- The Washington Times - Friday, November 1, 2002

Does the sudden resignation of professor Michael Bellesiles from Emory University in Atlanta signify a modification in university values? Is the American university turning its back on change, on progress?
Mr. Bellesiles is the author of "Arming America: The Origins of a National Gun Culture." Arguing that early Americans even on the frontier rarely possessed guns and that gun ownership today is based on a myth that guns were always a part of American life, the book was widely celebrated by progressives when published in October 2000. It even won the prestigious Bancroft Prize for history from Columbia University. Shortly after publication scholars mainly, I presume, reactionaries began questioning the book's research.
They claimed that Mr. Bellesiles simply made up probate records from the 18th century supposedly showing that very few guns were bequeathed in the wills of early Americans and those that were in the wills were rusty old heirlooms, often inoperable. Mr. Bellesiles' critics went on to claim that much of his other evidence was bogus or willfully misinterpreted. They called him a faker. Most of the probate records he cited had been destroyed in a 1906 flood. When he failed to produce the probate records and gave spurious explanations, the critics accused him of deception. Well, so what?
Progressives had leaped on the book as evidence, once again, that traditional ideas of America's past are hogwash. Said the learned Garry Wills in the New York Times Book Review, "Bellesiles deflates the myth of the self-reliant and self-armed virtuous yeoman of the Revolutionary militias." Said Edmund Morgan in the New York Review of Books, "He has the facts. [N]o one else has put them together in so compelling a refutation of the mythology of the gun."
Now an academic panel, composed of scholars from Harvard, Princeton and the University of Chicago, has reviewed "Arming America"and accused Mr. Bellesiles of "unprofessional and misleading work." The panel's report goes on to say Mr. Bellesiles' failure to produce his research documents or to interpret those that do exist accurately "does move into the realm of falsification."
Mr. Bellesiles has responded by tendering his resignation to Emory, saying he "cannot continue to teach in what I feel is a hostile environment."
This is a very troubling development in the world of academe. American universities have for years been open to new ideas, new intellectual movements. Think of Cold War revisionism or Critical Legal Studies, and out in California was there not a department of literature propounding nudism? Now Emory University and scholars from three venerable universities are saying that the publication of "misleading work" and "falsification" are somehow reprehensible. Truth be known, such practices are part of a new intellectual movement that dazzles the New Charlatans. It has rallied to its side some of the country's most renowned academics, all-stars in the Pulitzer Prize lineup; for instance, Harvard's Pulitzer Prize laureate Doris Kearns Goodwin, and Mount Holyoke's Pulitzer Prize laureate Joseph Ellis, along with the late Stephen Ambrose, professor Louis W. Roberts, until recently chairman of the classics department at the State University at Albany in New York, and David Brock.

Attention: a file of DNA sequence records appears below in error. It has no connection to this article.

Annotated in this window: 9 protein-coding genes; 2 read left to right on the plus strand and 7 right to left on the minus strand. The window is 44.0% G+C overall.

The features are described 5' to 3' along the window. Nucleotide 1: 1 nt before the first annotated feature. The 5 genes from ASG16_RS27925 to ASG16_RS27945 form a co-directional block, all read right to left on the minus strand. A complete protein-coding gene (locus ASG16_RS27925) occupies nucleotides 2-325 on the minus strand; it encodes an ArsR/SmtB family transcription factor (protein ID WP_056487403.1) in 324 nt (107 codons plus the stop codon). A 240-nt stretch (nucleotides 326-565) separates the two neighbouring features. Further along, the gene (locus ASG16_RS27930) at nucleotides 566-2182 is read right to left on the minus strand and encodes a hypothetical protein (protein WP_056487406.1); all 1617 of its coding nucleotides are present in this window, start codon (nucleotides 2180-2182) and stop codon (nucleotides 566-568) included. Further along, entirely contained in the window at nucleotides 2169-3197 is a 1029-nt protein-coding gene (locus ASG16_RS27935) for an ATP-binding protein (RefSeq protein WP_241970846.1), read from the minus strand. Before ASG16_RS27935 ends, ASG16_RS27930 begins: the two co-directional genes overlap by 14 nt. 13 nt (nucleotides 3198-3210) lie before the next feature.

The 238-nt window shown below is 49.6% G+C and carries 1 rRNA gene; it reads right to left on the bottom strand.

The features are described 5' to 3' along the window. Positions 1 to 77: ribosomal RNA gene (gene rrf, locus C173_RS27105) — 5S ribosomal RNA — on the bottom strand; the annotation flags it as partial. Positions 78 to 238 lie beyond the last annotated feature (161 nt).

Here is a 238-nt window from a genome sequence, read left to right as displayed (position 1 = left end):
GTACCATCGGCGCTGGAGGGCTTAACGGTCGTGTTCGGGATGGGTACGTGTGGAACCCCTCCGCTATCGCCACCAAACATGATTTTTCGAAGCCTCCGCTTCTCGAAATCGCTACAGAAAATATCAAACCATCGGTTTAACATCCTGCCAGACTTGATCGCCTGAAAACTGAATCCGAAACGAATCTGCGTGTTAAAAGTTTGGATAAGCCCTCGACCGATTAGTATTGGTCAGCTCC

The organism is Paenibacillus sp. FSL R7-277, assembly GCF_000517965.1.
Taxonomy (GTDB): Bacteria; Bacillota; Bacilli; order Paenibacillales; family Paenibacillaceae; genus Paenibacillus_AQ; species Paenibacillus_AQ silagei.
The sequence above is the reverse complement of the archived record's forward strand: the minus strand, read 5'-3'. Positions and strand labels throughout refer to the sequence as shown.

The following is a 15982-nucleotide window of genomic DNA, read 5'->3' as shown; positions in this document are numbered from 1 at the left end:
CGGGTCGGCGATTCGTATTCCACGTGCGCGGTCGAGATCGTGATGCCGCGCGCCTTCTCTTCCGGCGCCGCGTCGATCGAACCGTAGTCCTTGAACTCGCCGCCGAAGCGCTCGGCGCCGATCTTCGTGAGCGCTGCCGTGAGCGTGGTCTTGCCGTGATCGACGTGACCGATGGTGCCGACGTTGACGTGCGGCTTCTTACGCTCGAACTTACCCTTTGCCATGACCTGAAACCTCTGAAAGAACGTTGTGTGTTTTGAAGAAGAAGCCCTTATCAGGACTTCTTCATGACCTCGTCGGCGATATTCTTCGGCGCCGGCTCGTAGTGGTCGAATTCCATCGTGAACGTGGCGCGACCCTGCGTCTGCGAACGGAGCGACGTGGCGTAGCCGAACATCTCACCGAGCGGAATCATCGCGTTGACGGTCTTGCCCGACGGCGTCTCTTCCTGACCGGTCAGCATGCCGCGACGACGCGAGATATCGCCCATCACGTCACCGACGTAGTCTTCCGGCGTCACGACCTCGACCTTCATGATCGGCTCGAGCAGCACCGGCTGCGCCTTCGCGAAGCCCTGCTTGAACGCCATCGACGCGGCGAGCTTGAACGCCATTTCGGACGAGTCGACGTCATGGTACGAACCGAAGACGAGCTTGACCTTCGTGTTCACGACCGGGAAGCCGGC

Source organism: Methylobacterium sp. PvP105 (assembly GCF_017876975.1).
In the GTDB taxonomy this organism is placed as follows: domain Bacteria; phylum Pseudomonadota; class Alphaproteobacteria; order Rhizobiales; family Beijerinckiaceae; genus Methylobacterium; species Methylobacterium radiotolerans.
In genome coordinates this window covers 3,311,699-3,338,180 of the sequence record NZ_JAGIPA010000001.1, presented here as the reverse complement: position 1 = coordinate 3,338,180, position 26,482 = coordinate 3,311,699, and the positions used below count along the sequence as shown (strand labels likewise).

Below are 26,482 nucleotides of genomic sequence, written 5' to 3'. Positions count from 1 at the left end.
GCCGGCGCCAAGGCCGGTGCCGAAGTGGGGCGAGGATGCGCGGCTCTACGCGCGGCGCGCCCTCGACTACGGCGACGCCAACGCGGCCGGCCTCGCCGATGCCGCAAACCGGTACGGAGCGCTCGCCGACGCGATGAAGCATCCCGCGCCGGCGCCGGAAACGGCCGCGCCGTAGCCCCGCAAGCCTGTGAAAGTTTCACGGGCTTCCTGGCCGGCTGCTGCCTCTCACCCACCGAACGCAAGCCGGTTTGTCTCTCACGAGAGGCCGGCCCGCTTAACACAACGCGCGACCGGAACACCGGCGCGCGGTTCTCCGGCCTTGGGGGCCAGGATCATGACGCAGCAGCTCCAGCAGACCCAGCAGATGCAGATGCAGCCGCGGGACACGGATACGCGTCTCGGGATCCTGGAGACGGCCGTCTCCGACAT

Resorting to plagiarism, false documentation and general prevarication, the New Charlatans build on what remains one of the jewels of academic thought, deconstructionism, which argues that with the printed word there is no such thing as certainty or truth. No professor that I know of has been asked to leave a university because he was a deconstructionist.
Yet things are not going well for the New Charlatans. Stephen Ambrose has been castigated for lifting lines from other writers. Ms. Goodwin resigned from the Pulitzer Prize board after acknowledging that earlier published work included passages filched without attribution from another author. Pulitzer Prize-winning historian Joseph Ellis was suspended for a year for lying to his students about his service in the Vietnam War, the civil rights movement and his high school football career. Mr. Roberts resigned his position after accusations that he plagiarized from others scholars, representing more than 50 pages of Latin translations as his own. Call this, if you will, an academic reign of terror.
There is even talk that Mr. Bellesiles may have his Bancroft Prize taken from him. On the other hand, Columbia may stand by Mr. Bellesiles. It has thus far, and the evidence that Mr. Bellesiles is a New Charlatan has been in the public domain for well over a year. Moreover, the fact that so many distinguished scholars have been revealed as plagiarists and hoaxers suggests that throughout academe, especially in the humanities where so-called truth is so easily politicized, there are many New Charlatans at work. They may well represent the wave of the future. Columbia would not want to obstruct the future.
For my part, I shall have nothing to do with this harassment of a significant intellectual movement. At the American Spectator, I sit on the literary committee that gave "Arming America" the 2001 J. Gordon Coogler Award. We have no plans to rescind it. It is always given for the Worst Book of the Year. As things stand now, the Coogler committee has a better record for respecting standards than the Pulitzer committee.

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